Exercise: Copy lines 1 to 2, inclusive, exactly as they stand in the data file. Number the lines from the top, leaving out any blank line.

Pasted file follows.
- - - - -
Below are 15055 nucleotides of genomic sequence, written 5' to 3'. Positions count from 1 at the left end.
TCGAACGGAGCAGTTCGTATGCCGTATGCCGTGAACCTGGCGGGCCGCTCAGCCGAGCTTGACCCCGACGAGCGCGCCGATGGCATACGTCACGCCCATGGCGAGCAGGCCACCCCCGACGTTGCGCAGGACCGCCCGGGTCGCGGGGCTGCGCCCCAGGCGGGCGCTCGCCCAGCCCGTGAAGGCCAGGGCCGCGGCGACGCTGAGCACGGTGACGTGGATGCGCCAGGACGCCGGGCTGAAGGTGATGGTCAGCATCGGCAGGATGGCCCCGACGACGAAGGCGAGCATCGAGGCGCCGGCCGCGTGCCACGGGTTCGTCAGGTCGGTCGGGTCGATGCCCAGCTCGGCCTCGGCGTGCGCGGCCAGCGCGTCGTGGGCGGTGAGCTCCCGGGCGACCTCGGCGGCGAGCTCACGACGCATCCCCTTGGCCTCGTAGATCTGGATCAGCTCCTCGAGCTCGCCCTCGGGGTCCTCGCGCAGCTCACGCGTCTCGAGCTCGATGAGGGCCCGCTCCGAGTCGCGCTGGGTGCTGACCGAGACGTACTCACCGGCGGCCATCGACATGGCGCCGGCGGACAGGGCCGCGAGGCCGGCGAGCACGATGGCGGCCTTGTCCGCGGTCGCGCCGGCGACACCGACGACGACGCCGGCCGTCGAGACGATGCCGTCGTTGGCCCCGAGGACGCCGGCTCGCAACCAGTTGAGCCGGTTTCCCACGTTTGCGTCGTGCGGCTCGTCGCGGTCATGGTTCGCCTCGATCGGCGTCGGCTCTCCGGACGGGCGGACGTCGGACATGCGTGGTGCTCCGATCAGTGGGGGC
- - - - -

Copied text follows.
Below are 15055 nucleotides of genomic sequence, written 5' to 3'. Positions count from 1 at the left end.
TCGAACGGAGCAGTTCGTATGCCGTATGCCGTGAACCTGGCGGGCCGCTCAGCCGAGCTTGACCCCGACGAGCGCGCCGATGGCATACGTCACGCCCATGGCGAGCAGGCCACCCCCGACGTTGCGCAGGACCGCCCGGGTCGCGGGGCTGCGCCCCAGGCGGGCGCTCGCCCAGCCCGTGAAGGCCAGGGCCGCGGCGACGCTGAGCACGGTGACGTGGATGCGCCAGGACGCCGGGCTGAAGGTGATGGTCAGCATCGGCAGGATGGCCCCGACGACGAAGGCGAGCATCGAGGCGCCGGCCGCGTGCCACGGGTTCGTCAGGTCGGTCGGGTCGATGCCCAGCTCGGCCTCGGCGTGCGCGGCCAGCGCGTCGTGGGCGGTGAGCTCCCGGGCGACCTCGGCGGCGAGCTCACGACGCATCCCCTTGGCCTCGTAGATCTGGATCAGCTCCTCGAGCTCGCCCTCGGGGTCCTCGCGCAGCTCACGCGTCTCGAGCTCGATGAGGGCCCGCTCCGAGTCGCGCTGGGTGCTGACCGAGACGTACTCACCGGCGGCCATCGACATGGCGCCGGCGGACAGGGCCGCGAGGCCGGCGAGCACGATGGCGGCCTTGTCCGCGGTCGCGCCGGCGACACCGACGACGACGCCGGCCGTCGAGACGATGCCGTCGTTGGCCCCGAGGACGCCGGCTCGCAACCAGTTGAGCCGGTTTCCCACGTTTGCGTCGTGCGGCTCGTCGCGGTCATGGTTCGCCTCGATCGGCGTCGGCTCTCCGGACGGGCGGACGTCGGACATGCGTGGTGCTCCGATCAGTGGGGGC